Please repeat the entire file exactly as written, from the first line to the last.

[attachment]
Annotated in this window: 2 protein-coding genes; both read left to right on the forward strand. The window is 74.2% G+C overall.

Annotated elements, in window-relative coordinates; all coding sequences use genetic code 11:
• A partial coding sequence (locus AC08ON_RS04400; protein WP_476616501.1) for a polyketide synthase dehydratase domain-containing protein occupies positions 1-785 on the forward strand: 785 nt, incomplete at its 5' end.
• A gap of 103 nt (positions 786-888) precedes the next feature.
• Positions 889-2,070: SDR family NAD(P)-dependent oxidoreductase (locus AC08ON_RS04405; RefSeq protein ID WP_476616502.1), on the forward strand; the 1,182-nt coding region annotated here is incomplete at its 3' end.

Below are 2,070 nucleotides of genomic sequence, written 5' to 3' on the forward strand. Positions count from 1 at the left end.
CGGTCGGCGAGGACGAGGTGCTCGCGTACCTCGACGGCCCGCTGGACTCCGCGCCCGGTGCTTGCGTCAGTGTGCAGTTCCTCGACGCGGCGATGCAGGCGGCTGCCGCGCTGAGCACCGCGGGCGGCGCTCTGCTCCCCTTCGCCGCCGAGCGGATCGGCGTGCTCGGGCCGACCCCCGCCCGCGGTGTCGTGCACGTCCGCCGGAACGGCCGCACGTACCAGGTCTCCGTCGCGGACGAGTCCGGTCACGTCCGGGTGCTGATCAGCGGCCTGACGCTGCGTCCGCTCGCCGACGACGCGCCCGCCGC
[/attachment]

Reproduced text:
Annotated in this window: 2 protein-coding genes; both read left to right on the forward strand. The window is 74.2% G+C overall.

Annotated elements, in window-relative coordinates; all coding sequences use genetic code 11:
• A partial coding sequence (locus AC08ON_RS04400; protein WP_476616501.1) for a polyketide synthase dehydratase domain-containing protein occupies positions 1-785 on the forward strand: 785 nt, incomplete at its 5' end.
• A gap of 103 nt (positions 786-888) precedes the next feature.
• Positions 889-2,070: SDR family NAD(P)-dependent oxidoreductase (locus AC08ON_RS04405; RefSeq protein ID WP_476616502.1), on the forward strand; the 1,182-nt coding region annotated here is incomplete at its 3' end.

Below are 2,070 nucleotides of genomic sequence, written 5' to 3' on the forward strand. Positions count from 1 at the left end.
CGGTCGGCGAGGACGAGGTGCTCGCGTACCTCGACGGCCCGCTGGACTCCGCGCCCGGTGCTTGCGTCAGTGTGCAGTTCCTCGACGCGGCGATGCAGGCGGCTGCCGCGCTGAGCACCGCGGGCGGCGCTCTGCTCCCCTTCGCCGCCGAGCGGATCGGCGTGCTCGGGCCGACCCCCGCCCGCGGTGTCGTGCACGTCCGCCGGAACGGCCGCACGTACCAGGTCTCCGTCGCGGACGAGTCCGGTCACGTCCGGGTGCTGATCAGCGGCCTGACGCTGCGTCCGCTCGCCGACGACGCGCCCGCCGC